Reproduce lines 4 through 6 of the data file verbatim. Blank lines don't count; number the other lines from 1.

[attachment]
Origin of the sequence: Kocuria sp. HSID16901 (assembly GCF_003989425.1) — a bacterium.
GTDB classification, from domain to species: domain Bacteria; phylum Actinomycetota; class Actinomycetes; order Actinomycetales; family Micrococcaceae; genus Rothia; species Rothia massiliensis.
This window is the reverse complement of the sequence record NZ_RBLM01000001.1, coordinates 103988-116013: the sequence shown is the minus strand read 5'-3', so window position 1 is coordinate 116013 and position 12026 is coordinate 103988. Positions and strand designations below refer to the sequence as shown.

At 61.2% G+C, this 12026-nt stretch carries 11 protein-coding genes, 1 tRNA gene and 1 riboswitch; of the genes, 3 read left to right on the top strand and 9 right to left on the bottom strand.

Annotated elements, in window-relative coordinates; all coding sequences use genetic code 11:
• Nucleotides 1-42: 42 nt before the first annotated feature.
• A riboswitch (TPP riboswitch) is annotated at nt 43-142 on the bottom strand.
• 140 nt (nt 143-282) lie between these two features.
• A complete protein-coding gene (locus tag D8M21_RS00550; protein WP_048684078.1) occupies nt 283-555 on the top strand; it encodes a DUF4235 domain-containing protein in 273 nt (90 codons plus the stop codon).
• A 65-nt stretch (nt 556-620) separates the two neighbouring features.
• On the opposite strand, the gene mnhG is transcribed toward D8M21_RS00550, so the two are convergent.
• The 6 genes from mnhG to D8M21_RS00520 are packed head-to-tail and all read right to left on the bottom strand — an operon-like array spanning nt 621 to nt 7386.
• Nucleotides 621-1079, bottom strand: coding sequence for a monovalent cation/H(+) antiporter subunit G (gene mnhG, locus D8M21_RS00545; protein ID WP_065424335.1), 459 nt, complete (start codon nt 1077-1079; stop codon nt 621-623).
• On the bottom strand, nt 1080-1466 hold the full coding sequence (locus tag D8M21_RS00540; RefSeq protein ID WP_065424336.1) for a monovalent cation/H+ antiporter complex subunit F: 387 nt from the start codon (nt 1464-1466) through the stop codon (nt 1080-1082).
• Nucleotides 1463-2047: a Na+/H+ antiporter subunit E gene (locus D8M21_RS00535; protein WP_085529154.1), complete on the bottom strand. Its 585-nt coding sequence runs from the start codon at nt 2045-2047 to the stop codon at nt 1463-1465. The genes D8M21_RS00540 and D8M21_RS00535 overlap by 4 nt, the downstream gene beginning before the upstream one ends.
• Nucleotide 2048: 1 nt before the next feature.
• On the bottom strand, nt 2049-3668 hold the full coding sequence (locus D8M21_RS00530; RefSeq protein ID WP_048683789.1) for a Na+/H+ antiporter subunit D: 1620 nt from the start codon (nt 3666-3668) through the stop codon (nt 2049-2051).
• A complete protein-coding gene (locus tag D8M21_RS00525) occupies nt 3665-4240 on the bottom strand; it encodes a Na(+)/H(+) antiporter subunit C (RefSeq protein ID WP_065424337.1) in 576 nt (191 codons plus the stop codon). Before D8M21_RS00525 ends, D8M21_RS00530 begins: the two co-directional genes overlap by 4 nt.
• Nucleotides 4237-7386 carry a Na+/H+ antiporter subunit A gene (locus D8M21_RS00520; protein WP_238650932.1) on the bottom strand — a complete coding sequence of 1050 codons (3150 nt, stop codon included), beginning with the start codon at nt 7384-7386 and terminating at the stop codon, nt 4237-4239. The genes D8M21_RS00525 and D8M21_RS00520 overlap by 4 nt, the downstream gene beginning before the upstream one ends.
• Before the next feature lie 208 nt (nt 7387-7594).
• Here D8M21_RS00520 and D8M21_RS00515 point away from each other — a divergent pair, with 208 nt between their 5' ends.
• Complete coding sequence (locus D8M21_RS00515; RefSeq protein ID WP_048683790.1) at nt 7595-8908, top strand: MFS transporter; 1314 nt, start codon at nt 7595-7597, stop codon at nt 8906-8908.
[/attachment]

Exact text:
At 61.2% G+C, this 12026-nt stretch carries 11 protein-coding genes, 1 tRNA gene and 1 riboswitch; of the genes, 3 read left to right on the top strand and 9 right to left on the bottom strand.

Annotated elements, in window-relative coordinates; all coding sequences use genetic code 11:
• Nucleotides 1-42: 42 nt before the first annotated feature.